Mind your behavior

Joey Garcia

I’m afraid to express interest in a woman because I don’t want it to be misinterpreted. Where are the new boundaries? Who is responsible for setting and maintaining them? Everyone is so ready to accuse, there’s no room for error. Advice, please.

When I was in high school, one of my friends, another sophomore, went on a date with a boy who was a senior. At the end of the night, standing on her porch in an embrace, he asked, “Can I kiss you?” She replied nervously: “I don’t know. Can you?” “I’d like to,” he said. She said yes. They kissed.

Awkward? Complicated? A little. But that’s where we are—back in the 1970s, men were taught to ask, and women were taught to speak up to say what they wanted and didn’t want. The seeds of equality sprouted then but were later squashed in the 1980s by a powerful religious reform movement that urged women to submit to the patriarchy.

At its best, the Me Too crisis invites people to communicate verbally and clearly. It expects a literal interpretation of words and behaviors. It reminds men not to seize what they desire, but to ask and respect the response. It reminds women to be responsible for their bodies and for verbalizing a “Yes,” “No” and “Maybe.” The Me Too crisis also reveals how little we understand about narcissists or sociopaths (the diagnoses for many of the abusers). From the Me Too fallout, we see how poorly we educate children, teens and young adults about their bodies, boundaries, dating, the workplace and mental illness.

It’s heartbreaking seeing friends posting #MeToo. If an adult chooses to remain silent about being sexually harassed, raped or otherwise violated as an adult, that is her right. But silence has repercussions. She may believe she is protecting herself and may not see she is also protecting the perpetrator who is likely to repeat his crime. Again, heartbreaking.

So how can you avoid being accused of sexual harassment? You can’t. Someone who is emotionally off-balance can misinterpret what you say or do. Many people are conflicted about sex (the acts) and sexuality (body image, gender identity, gender roles, orientation, love, affection, values, eroticism and genitals). Burdened by fears implanted by family, society, religions, peers and art (films, novels, etc.), they struggle to enjoy what should be a delicious kiss or the pleasure of being pleasured. They say “yes,” mean “no” and are flooded with guilt, or are triggered by an unhealed, unrelated past trauma.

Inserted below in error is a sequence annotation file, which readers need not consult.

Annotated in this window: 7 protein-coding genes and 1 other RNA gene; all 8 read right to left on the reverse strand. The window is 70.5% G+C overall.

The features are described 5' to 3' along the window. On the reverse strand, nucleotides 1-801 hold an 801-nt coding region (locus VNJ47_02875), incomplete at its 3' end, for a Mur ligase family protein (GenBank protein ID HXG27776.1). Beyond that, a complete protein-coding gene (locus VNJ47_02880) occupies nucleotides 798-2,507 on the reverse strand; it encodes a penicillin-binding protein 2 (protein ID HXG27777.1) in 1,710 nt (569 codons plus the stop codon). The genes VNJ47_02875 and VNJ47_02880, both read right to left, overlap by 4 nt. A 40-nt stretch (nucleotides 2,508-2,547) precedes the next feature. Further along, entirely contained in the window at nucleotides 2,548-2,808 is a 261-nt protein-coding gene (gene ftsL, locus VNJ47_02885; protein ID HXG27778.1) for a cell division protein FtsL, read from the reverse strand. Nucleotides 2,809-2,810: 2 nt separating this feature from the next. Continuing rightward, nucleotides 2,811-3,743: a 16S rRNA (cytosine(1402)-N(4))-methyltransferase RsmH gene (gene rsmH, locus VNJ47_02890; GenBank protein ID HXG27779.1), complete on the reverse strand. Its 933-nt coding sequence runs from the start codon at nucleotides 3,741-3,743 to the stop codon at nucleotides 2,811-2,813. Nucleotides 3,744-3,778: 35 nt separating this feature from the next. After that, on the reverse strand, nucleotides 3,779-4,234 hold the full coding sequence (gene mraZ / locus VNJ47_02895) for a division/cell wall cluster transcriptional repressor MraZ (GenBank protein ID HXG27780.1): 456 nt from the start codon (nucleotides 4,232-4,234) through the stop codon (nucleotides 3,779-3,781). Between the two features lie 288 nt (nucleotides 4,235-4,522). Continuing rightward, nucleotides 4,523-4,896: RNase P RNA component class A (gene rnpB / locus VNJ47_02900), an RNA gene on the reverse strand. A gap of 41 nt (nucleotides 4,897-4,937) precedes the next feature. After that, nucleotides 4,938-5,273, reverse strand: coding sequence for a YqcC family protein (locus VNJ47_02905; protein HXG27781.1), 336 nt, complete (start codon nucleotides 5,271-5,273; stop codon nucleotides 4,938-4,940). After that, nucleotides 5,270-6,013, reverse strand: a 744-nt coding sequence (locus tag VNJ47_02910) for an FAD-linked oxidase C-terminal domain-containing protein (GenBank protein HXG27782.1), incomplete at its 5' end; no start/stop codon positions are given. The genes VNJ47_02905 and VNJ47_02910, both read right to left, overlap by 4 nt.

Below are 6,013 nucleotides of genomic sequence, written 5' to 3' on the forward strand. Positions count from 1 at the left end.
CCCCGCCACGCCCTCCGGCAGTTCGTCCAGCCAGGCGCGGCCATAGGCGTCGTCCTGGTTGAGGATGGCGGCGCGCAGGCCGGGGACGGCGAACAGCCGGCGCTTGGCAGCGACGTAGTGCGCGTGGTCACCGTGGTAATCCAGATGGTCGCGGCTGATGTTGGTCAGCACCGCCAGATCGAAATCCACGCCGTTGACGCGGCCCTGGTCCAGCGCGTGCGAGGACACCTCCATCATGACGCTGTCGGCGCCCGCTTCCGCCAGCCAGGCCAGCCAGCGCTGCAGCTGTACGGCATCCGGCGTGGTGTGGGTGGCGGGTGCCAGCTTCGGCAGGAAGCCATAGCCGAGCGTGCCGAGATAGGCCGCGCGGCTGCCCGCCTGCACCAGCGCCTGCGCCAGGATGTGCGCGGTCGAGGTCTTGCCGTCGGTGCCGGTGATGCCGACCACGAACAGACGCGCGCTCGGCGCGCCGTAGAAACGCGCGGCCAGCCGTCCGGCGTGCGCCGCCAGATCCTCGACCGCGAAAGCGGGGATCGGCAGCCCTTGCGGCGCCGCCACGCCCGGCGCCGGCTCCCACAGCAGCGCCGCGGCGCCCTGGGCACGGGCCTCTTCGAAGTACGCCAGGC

Be proactive by staying conscious of your words. Mind your behavior. In a professional setting, compliment a woman as you would a man: “You rocked that report on thermohaline circulation.” Not: “I’d like to get into your pretty head to see how you managed the thermo report.” Say: “That’s a great color on you,” not: “I can’t stop staring at your eyes!” A no-no comment objectifies the person and makes you seem smarmy. Don’t be that guy. Ask a woman out as you would any acquaintance you wish to befriend. Then treat her like someone you care about. Yes, it’s that simple.

Meditation of the week
“A man told me, ‘For a woman, you’re very opinionated.’ I said, ‘For a man, you’re very ignorant,” reports actress Anne Hathaway. Thinking quickly on one’s feet results from having done the inner work necessary to stay present with one’s self-worth. But it doesn’t have to be defensive. How do you respond?

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